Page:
"Just to let you know how rural life is here," Dalton quips, while taking our Zoom meeting from the front seat of his pickup truck.

Students Earn Degrees with College Coaching

Counseling is taking on new forms in other ways, and not just for high schoolers.

A number of organizations have formed in recent years to provide college coaching to nontraditional students.

One such company is ReUp, which specializes in helping people who have dropped out of college to finish their degrees.

Most of these students are adult learners over 25, now working full-time jobs.

Working with its own 500,000-person database and information provided by partner schools and states, ReUp reaches out and provides free coaching to those still interested in earning their degrees.

There are 110 million Americans that could have access to greater economic opportunity right in the areas they live with more education, says Terah Crews, the CEO of ReUp.

The need is particularly great in rural areas.

"Anecdotally, we see rural working adults have some of the greatest opportunity for financial security growth - and they are being left behind the most in that journey," Crews says.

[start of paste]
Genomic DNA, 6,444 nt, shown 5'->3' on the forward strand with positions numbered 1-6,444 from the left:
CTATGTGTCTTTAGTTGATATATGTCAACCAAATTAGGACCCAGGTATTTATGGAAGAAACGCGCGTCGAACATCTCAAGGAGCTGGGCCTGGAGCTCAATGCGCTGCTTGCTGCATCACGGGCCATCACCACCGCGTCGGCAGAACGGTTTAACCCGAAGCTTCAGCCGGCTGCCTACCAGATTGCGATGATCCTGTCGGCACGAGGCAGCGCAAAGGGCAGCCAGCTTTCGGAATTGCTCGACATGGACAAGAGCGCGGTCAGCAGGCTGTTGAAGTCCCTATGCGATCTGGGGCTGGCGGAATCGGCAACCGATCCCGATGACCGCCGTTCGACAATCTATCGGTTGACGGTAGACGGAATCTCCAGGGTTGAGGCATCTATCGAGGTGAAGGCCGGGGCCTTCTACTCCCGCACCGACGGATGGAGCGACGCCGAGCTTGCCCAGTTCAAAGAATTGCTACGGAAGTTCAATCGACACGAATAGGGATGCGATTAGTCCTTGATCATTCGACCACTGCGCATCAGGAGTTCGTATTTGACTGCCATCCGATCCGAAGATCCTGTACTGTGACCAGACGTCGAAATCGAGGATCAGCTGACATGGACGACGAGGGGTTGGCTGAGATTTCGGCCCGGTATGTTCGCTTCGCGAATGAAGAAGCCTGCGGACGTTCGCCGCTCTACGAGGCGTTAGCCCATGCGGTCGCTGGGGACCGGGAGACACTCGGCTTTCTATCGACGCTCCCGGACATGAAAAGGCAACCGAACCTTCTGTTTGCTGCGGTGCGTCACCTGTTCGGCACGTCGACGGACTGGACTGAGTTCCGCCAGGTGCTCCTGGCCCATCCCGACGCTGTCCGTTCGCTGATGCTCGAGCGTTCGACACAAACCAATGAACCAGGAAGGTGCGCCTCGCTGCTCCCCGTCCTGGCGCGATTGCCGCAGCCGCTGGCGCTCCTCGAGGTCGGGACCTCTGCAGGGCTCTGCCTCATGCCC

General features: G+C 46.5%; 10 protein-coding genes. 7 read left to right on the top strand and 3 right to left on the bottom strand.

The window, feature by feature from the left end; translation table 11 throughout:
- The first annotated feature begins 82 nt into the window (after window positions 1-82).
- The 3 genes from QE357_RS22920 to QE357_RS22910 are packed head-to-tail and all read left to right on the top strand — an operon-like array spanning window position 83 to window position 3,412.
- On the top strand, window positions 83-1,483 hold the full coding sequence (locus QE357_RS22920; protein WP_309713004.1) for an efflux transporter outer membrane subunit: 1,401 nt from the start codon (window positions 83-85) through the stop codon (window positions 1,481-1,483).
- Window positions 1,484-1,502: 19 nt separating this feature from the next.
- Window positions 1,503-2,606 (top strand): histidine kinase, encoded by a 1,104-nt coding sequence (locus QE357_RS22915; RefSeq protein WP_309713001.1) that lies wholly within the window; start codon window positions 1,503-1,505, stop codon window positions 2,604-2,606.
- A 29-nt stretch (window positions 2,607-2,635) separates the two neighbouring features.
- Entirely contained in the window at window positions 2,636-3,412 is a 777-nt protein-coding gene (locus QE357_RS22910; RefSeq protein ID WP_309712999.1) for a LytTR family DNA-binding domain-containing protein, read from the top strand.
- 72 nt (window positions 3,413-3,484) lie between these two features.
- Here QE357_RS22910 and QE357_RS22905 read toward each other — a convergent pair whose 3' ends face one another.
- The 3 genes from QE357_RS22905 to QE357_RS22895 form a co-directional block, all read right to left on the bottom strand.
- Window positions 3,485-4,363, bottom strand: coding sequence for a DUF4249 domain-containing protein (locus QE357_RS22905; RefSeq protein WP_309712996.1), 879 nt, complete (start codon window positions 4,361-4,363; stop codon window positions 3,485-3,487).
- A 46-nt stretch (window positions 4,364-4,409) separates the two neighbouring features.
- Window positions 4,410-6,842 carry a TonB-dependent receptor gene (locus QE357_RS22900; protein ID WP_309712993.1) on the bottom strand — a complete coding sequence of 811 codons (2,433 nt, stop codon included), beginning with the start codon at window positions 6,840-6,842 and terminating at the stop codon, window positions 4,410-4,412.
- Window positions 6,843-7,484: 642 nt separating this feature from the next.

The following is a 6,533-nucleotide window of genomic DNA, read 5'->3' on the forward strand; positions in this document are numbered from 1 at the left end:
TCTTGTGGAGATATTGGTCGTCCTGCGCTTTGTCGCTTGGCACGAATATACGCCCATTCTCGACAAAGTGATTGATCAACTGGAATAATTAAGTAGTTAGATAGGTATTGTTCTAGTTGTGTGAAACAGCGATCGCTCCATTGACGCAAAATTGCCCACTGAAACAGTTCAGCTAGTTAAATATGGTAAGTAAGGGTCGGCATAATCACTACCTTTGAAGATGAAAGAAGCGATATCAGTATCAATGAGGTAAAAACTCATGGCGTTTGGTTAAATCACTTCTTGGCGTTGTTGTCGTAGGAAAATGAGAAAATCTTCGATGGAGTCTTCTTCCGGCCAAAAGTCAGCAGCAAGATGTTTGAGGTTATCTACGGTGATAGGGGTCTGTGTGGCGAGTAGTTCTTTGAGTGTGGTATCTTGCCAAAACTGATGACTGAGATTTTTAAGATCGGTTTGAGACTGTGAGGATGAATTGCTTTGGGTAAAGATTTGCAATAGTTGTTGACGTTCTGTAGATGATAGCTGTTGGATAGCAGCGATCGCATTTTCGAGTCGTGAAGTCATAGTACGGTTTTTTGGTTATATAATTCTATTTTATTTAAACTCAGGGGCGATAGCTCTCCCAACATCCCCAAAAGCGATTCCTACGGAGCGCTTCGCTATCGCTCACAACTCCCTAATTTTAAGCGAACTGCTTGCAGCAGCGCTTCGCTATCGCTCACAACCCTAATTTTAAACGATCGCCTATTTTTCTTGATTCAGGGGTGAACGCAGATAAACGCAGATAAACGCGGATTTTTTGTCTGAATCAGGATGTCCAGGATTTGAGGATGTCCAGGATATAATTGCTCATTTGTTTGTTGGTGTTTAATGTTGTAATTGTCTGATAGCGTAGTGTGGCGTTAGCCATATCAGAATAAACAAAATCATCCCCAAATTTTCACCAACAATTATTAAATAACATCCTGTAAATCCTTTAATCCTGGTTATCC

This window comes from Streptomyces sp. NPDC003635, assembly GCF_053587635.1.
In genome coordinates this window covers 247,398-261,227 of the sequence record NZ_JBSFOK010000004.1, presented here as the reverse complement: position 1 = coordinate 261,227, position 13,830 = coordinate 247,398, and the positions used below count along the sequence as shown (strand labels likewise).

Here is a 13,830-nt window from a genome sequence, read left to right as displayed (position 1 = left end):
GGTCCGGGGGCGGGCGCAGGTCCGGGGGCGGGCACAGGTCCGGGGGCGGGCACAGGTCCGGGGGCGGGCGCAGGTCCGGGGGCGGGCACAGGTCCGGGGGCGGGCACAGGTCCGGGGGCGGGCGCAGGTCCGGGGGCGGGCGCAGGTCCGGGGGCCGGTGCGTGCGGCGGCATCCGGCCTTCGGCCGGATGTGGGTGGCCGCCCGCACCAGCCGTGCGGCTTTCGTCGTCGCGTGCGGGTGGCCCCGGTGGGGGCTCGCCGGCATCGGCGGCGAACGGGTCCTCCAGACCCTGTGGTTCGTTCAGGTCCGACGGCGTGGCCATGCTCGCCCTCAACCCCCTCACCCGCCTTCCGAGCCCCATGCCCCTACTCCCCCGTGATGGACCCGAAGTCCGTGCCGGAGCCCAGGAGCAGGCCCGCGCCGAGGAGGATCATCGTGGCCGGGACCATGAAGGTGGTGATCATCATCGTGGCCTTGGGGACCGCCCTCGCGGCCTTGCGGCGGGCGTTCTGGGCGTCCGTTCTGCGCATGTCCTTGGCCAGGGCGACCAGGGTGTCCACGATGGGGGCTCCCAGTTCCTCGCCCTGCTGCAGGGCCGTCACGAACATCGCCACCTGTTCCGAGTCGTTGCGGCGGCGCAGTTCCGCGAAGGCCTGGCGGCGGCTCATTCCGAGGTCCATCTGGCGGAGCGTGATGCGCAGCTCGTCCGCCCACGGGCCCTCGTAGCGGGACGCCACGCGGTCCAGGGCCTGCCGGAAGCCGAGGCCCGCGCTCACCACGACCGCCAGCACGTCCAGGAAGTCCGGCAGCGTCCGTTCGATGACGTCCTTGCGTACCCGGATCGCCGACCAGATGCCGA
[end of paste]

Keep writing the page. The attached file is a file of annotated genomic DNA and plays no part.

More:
I've been surprised in my rural reporting to discover that there are vast resources available to rural students, particularly low-income students, to help them earn degrees ... if they know about them.

That's the gap programs like ReUp can fill, a challenge colleges are struggling to address with limited marketing, recruitment, and advising budgets.

In four years, Bloomsburg University of Pennsylvania has been able to re-enroll 133 students through ReUp, says Thomas Fletcher, vice president for enrollment management.

ReUp doesn't charge the students it coaches. Instead, it charges the school, and each contract is different: for Bloomsburg, it charges 28% of the student's tuition each semester, then 37% their graduating semester.

"The decision, in my mind, was pretty simple," Fletcher says. "Do we want 72% of tuition and revenue, or zero of it?"

ReUp has roughly 50 partners, a number of which are rural serving, including places like Arkansas Technical University and Texas State University.

Most schools work with ReUp to increase enrollment across majors, but some focus on just one area. And in some cases, states will contract with ReUp to try to fill a specific workforce need.

That raises the question of whether ReUp might steer students into the degrees or professions that their partner institutions are paying for, regardless of whether it's in that student's best interests.

However, Crews says they work to match students with programs for which they have already completed some credits.

That means the student has already shown interest in that profession - and that it would be more affordable for the student to try to finish that degree, rather than completely restart on a different track.

"These are populations that most institutions won't even touch, because they say it's way too hard," Crews says.

Nick Fouriezos wrote this article for the Mile Markers newsletter via The Daily Yonder.